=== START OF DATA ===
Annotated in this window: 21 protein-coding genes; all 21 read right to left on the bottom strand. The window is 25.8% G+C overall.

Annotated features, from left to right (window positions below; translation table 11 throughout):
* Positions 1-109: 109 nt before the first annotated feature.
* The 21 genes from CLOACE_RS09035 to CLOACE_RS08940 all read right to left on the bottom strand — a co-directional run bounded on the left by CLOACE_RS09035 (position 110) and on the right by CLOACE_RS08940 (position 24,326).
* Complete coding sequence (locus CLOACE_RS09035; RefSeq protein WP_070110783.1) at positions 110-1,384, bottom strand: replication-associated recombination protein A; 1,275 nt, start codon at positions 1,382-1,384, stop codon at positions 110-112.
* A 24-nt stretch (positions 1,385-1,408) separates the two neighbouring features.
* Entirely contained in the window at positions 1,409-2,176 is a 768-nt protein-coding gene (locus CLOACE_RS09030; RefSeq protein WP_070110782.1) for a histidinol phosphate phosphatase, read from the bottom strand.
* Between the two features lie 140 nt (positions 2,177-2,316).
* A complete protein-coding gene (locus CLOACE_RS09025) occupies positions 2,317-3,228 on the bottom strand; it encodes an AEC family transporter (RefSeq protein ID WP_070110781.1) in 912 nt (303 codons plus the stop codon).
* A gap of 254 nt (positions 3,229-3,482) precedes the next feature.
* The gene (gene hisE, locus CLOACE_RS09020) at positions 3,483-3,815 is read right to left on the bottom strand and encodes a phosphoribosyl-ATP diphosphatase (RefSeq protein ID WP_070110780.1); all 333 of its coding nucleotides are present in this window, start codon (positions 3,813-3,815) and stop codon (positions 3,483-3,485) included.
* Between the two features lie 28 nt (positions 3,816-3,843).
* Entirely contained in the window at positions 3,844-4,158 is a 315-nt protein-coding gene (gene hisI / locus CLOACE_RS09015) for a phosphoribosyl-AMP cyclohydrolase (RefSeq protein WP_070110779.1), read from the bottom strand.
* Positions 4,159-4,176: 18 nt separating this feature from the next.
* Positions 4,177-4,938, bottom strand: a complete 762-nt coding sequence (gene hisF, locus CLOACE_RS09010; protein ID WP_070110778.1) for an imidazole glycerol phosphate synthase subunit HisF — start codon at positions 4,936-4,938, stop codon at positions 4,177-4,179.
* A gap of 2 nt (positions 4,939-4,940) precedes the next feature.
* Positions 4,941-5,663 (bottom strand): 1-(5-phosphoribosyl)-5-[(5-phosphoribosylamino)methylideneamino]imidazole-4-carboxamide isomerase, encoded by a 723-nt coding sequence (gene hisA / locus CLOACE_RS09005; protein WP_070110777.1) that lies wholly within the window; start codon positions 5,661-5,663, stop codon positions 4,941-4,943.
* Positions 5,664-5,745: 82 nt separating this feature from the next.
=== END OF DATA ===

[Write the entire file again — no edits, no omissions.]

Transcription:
Annotated in this window: 21 protein-coding genes; all 21 read right to left on the bottom strand. The window is 25.8% G+C overall.

Annotated features, from left to right (window positions below; translation table 11 throughout):
* Positions 1-109: 109 nt before the first annotated feature.
* The 21 genes from CLOACE_RS09035 to CLOACE_RS08940 all read right to left on the bottom strand — a co-directional run bounded on the left by CLOACE_RS09035 (position 110) and on the right by CLOACE_RS08940 (position 24,326).
* Complete coding sequence (locus CLOACE_RS09035; RefSeq protein WP_070110783.1) at positions 110-1,384, bottom strand: replication-associated recombination protein A; 1,275 nt, start codon at positions 1,382-1,384, stop codon at positions 110-112.
* A 24-nt stretch (positions 1,385-1,408) separates the two neighbouring features.
* Entirely contained in the window at positions 1,409-2,176 is a 768-nt protein-coding gene (locus CLOACE_RS09030; RefSeq protein WP_070110782.1) for a histidinol phosphate phosphatase, read from the bottom strand.
* Between the two features lie 140 nt (positions 2,177-2,316).
* A complete protein-coding gene (locus CLOACE_RS09025) occupies positions 2,317-3,228 on the bottom strand; it encodes an AEC family transporter (RefSeq protein ID WP_070110781.1) in 912 nt (303 codons plus the stop codon).
* A gap of 254 nt (positions 3,229-3,482) precedes the next feature.
* The gene (gene hisE, locus CLOACE_RS09020) at positions 3,483-3,815 is read right to left on the bottom strand and encodes a phosphoribosyl-ATP diphosphatase (RefSeq protein ID WP_070110780.1); all 333 of its coding nucleotides are present in this window, start codon (positions 3,813-3,815) and stop codon (positions 3,483-3,485) included.
* Between the two features lie 28 nt (positions 3,816-3,843).
* Entirely contained in the window at positions 3,844-4,158 is a 315-nt protein-coding gene (gene hisI / locus CLOACE_RS09015) for a phosphoribosyl-AMP cyclohydrolase (RefSeq protein WP_070110779.1), read from the bottom strand.
* Positions 4,159-4,176: 18 nt separating this feature from the next.
* Positions 4,177-4,938, bottom strand: a complete 762-nt coding sequence (gene hisF, locus CLOACE_RS09010; protein ID WP_070110778.1) for an imidazole glycerol phosphate synthase subunit HisF — start codon at positions 4,936-4,938, stop codon at positions 4,177-4,179.
* A gap of 2 nt (positions 4,939-4,940) precedes the next feature.
* Positions 4,941-5,663 (bottom strand): 1-(5-phosphoribosyl)-5-[(5-phosphoribosylamino)methylideneamino]imidazole-4-carboxamide isomerase, encoded by a 723-nt coding sequence (gene hisA / locus CLOACE_RS09005; protein WP_070110777.1) that lies wholly within the window; start codon positions 5,661-5,663, stop codon positions 4,941-4,943.
* Positions 5,664-5,745: 82 nt separating this feature from the next.